Thursday, 30 October 2014

Pagan Events for Samhain and the Day of the Dead

Here are some of the events that pagans might enjoy that are taking place over Halloween - or Samhain - on Friday, the Day of the Dead this weekend and for the week to come. Most are in London, but some are a little further afield.

Now - 2 November; IMAGE 2014, Travelling with Unfamiliar Spirits - two-week celebration of esoteric art with series of events at The Cob Gallery, 205 Royal College St, London NW1 0SG. To see the full list of events taking place over the two weeks, visit:

Thursday 30 October; Black Mirror Volume 0: Launch Party - part of the I:Mage Esoteric Art Exhibition. Venue: Cob Gallery, 205 Royal College Street, London, NW1 0SG United Kingdom. Time: 7pm - 10pm. This is a free event but you must register for a place by emailing Places are limited.   

Thursday 30 October; PFL Samhain Open Ritual facilitated by Sorita d’Este and the Covenant of Hekate. Venue: Conway Hall, Red Lion Square, Holborn London. Time: 7.30pm for 8pm start. Ritual ends around 9pm followed by feasting until 10pm. Entrance: £6/£5 PF members. Please bring seasonal food and drinks to share at feast after ritual. For more details, visit

Thursday 30 October; Fortean London Halloween: Ghost, Witches and Demons. Evening of talks: Roger Clarke, Queen Victoria and the Child Medium; Jessie Childs, Beware the Foul Fiend: An Elizabethan Exorcism in Hackney; Deborah Hyde, The Witch of Eye; Scott Wood, Ghosts and Demons of the City. Venue: The London Fortean Society. Venue: The Vaults Bar, Dirty Dicks, 202 Bishopsgate, City of London EC2M 4NR. Time: 7.30pm - 10.30pm. Entry: £3/£2 concessions. For more details, visit

Thursday 30 October; The Dead Can Dance - Dolores Ashcroft-Nowicki talks about the Day of the Dead. Venue The Atlantis Bookshop, Museum Street WC1. Time: 7pm for 7.30pm start. Cost £10. To attend this event you must reserve a place in advance. Contact the Atlantis Bookshop on 020 7405 2120.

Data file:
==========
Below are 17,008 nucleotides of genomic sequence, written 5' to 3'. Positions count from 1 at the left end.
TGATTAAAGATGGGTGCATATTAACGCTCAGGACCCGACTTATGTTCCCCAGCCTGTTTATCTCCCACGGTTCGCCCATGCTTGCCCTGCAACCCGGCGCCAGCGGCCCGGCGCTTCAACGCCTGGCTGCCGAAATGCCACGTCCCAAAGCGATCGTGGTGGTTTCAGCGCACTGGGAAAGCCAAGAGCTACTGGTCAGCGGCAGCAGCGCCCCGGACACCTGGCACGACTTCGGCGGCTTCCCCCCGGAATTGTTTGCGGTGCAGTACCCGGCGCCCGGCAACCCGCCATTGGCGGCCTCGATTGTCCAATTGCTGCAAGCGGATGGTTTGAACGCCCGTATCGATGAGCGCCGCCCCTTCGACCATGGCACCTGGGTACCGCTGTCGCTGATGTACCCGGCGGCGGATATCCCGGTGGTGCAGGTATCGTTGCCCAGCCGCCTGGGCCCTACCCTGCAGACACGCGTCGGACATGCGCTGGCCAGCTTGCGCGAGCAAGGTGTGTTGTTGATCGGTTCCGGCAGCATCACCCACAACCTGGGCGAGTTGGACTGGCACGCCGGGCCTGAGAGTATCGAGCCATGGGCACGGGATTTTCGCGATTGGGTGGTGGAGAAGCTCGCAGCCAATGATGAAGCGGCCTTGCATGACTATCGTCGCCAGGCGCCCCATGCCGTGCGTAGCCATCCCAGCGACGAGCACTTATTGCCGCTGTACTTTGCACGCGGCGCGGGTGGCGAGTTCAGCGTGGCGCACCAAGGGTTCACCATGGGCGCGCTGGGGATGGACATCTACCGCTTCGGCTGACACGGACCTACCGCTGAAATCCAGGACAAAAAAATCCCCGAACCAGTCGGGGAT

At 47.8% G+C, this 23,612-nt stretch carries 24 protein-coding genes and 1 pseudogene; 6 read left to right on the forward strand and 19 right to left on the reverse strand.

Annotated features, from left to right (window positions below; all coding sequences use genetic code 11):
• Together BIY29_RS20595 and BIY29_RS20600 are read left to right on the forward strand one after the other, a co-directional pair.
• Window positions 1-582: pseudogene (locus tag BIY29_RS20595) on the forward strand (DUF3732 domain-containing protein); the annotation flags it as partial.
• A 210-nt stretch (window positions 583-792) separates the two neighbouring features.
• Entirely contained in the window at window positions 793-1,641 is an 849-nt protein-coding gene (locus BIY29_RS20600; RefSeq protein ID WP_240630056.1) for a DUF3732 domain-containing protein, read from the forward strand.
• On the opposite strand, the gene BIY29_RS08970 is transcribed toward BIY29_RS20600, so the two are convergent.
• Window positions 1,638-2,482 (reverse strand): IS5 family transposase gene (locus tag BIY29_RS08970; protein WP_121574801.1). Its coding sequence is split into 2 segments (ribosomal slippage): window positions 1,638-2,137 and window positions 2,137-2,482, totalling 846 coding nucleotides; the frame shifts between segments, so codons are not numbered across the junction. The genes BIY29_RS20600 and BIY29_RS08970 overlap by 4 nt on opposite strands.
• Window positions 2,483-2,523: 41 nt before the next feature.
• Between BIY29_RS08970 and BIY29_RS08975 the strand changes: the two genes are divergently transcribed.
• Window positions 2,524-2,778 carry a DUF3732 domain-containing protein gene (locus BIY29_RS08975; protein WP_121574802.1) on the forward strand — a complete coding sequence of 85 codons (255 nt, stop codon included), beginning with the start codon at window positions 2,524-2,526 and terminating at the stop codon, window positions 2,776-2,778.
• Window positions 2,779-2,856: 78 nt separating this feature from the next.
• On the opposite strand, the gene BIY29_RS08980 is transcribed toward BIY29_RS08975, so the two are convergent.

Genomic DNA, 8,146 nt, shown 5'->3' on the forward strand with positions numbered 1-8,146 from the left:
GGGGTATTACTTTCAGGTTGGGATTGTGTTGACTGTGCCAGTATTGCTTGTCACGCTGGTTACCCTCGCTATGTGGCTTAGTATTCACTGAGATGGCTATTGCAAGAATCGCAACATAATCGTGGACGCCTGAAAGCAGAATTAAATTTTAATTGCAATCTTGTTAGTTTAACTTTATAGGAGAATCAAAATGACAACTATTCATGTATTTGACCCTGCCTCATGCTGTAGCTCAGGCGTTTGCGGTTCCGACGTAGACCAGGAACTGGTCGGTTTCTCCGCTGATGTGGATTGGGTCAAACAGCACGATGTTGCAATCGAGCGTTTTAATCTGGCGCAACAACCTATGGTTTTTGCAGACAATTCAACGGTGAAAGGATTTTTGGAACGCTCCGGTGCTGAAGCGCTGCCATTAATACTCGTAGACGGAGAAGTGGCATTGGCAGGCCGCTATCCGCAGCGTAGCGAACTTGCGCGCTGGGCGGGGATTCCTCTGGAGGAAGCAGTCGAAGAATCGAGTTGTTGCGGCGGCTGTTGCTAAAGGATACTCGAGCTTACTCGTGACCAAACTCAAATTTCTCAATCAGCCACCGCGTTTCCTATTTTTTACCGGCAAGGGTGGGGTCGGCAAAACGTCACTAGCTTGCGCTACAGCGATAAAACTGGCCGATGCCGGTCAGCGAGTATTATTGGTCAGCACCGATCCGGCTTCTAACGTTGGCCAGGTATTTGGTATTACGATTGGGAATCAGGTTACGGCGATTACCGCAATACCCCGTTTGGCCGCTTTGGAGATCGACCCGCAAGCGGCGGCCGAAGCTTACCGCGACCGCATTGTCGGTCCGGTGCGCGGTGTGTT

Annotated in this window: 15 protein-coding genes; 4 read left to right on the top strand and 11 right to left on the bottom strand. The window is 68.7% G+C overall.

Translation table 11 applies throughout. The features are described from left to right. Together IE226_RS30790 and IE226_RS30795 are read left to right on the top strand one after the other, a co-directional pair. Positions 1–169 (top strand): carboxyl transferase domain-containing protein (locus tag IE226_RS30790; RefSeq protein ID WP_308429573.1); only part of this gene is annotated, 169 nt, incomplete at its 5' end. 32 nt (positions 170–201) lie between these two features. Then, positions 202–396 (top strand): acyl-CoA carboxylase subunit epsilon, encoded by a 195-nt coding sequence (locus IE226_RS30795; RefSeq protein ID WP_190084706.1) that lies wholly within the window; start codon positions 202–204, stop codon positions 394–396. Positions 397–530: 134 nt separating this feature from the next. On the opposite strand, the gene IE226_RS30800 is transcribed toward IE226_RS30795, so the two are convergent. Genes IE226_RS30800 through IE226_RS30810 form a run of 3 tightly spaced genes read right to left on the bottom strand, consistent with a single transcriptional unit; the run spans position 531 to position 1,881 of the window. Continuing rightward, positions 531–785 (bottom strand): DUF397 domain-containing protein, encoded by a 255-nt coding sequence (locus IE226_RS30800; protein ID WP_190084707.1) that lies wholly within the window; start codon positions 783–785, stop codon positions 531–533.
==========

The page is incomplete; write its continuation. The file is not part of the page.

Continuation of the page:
Friday 31 October; Wheel of the Year Festival - Resting Meditation at Chalice Well World Peace Garden, in Glastonbury. Gather at the Well Head at noon for celebration and meditation until 12.30pm, followed by a chance to chat around the fire on the lower lawn. Free admission to the gardens from 10am to noon. In the evening there will be an All Hallow’s Eve / Samhain event suitable for families, starting after 4.30pm and ending at around. The cost of that is £7.50 adults, £4.50 children. For more details and to book, visit the website

Friday 31 October, Gallery talk: Witches and Wicked bodies. Room 90, British Museum, Great Russell Street, London WC1B 3DG. Time: 1.15pm-2pm. Free, drop in. For more details visit:

Friday 31 October; Halloween at the Grant. Venue: Grant Museum of Zoology, Rockefeller Building, University College London, London WC1E 6DE. Time: 6.30pm-9pm. No need to book, tickets on the door cost £5, which includes a free glass of wine.

Friday 31 October; Paranormal Photography. Talk by Harry Oldfield at The College of Psychic Studies, 16 Queensberry Place, London SW7 2EB. Time: 7pm-9pm. Cost: £14/£16 Advance booking advised. For details call: 020 7589 3292 or visit

Friday 31 October; Dowsing: Using The Past To Find Out The Future. Lecture by Michael Haxeltine at Rilko (Research Into Lost Knowledge). Venue: 50 Gloucester Place, London W1U 8EA. Doors open 6.45pm, lectures starts 7.15pm. Entrance: £8/£6.

Friday 31 October; The Mastery: Master Your Craft and Live and Flow at One With Life. Talk organised by the London College of Spirituality. Venue: Westminster Quakers Meeting House, 8 Hop Gardens, off St Martins Lane, London WC2N 4EA, London. Time: 7pm. Cost: £10, booking essential. Details: